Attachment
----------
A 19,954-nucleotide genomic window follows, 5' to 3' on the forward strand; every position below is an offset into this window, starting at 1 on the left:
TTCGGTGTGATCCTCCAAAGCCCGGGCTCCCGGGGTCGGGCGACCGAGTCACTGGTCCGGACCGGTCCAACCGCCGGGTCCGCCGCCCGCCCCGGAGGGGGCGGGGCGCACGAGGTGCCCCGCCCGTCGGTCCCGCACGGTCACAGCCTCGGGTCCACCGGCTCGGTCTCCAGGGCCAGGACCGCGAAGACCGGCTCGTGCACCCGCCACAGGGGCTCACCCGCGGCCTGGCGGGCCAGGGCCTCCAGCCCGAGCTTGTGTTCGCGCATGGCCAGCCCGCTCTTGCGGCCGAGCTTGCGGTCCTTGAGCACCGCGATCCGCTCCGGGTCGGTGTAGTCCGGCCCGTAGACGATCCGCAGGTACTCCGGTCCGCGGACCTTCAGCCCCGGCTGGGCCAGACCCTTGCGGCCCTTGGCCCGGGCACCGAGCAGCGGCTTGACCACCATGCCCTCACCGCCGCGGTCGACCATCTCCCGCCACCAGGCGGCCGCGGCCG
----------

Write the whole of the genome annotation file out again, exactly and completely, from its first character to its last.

A 19,954-nucleotide genomic window follows, 5' to 3' on the forward strand; every position below is an offset into this window, starting at 1 on the left:
TTCGGTGTGATCCTCCAAAGCCCGGGCTCCCGGGGTCGGGCGACCGAGTCACTGGTCCGGACCGGTCCAACCGCCGGGTCCGCCGCCCGCCCCGGAGGGGGCGGGGCGCACGAGGTGCCCCGCCCGTCGGTCCCGCACGGTCACAGCCTCGGGTCCACCGGCTCGGTCTCCAGGGCCAGGACCGCGAAGACCGGCTCGTGCACCCGCCACAGGGGCTCACCCGCGGCCTGGCGGGCCAGGGCCTCCAGCCCGAGCTTGTGTTCGCGCATGGCCAGCCCGCTCTTGCGGCCGAGCTTGCGGTCCTTGAGCACCGCGATCCGCTCCGGGTCGGTGTAGTCCGGCCCGTAGACGATCCGCAGGTACTCCGGTCCGCGGACCTTCAGCCCCGGCTGGGCCAGACCCTTGCGGCCCTTGGCCCGGGCACCGAGCAGCGGCTTGACCACCATGCCCTCACCGCCGCGGTCGACCATCTCCCGCCACCAGGCGGCCGCGGCCG